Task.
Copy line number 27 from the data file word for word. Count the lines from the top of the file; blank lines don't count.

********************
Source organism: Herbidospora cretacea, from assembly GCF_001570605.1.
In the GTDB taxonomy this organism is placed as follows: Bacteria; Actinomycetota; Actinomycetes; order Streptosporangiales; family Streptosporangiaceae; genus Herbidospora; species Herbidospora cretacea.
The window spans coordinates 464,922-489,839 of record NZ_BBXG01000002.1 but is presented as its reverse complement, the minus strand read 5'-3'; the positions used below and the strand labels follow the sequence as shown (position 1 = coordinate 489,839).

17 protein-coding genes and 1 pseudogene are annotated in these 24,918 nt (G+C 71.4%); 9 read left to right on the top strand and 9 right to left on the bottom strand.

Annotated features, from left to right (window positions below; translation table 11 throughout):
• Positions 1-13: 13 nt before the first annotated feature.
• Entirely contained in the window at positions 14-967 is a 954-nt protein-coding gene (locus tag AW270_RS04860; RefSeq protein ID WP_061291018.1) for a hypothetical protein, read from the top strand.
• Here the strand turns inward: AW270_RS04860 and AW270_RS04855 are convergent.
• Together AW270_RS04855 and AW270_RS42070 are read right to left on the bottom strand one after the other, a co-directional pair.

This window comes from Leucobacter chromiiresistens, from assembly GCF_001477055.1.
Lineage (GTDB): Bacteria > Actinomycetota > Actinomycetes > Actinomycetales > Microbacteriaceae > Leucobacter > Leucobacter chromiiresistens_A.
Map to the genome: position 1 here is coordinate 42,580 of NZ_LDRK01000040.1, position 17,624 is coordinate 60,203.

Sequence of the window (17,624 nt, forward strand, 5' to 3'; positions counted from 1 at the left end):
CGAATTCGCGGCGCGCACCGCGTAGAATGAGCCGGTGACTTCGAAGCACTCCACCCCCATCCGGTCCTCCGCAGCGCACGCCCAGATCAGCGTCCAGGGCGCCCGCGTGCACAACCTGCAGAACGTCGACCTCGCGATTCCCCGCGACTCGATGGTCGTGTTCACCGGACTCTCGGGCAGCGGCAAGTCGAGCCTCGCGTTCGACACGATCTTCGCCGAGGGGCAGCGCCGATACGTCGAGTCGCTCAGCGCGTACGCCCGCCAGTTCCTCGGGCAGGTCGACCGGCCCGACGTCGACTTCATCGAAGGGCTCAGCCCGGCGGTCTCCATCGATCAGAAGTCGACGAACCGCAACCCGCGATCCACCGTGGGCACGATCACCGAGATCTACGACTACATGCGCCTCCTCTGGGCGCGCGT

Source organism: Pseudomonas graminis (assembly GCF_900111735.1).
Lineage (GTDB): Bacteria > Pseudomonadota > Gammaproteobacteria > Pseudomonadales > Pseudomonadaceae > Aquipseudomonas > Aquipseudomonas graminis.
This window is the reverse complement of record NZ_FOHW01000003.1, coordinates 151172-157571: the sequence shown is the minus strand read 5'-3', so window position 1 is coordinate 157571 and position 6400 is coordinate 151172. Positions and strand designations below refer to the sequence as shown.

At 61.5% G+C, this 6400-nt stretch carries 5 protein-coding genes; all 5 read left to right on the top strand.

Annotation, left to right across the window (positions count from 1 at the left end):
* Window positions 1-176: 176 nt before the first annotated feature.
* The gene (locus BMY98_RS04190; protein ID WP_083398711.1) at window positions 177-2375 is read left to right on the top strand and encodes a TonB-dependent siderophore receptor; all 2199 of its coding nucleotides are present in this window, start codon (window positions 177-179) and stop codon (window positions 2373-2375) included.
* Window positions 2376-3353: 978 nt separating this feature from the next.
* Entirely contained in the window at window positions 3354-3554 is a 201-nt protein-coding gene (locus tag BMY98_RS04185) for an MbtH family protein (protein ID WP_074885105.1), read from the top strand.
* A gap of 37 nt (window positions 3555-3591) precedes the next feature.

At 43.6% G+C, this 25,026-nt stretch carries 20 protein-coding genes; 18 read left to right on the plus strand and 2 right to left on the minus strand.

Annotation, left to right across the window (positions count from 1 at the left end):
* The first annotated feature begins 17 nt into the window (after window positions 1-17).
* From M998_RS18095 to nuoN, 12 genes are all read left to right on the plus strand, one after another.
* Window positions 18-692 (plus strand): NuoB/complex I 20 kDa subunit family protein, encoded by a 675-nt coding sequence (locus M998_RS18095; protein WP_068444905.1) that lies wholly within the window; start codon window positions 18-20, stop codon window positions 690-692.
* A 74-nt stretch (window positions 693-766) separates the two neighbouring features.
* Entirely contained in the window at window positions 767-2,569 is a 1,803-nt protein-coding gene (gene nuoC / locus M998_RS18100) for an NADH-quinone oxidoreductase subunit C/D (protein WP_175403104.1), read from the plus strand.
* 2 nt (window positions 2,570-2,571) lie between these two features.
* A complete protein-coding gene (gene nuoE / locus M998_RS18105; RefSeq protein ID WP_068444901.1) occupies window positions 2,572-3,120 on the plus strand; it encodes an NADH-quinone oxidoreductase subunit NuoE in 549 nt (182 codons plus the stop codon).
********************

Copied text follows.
* The first annotated feature begins 17 nt into the window (after window positions 1-17).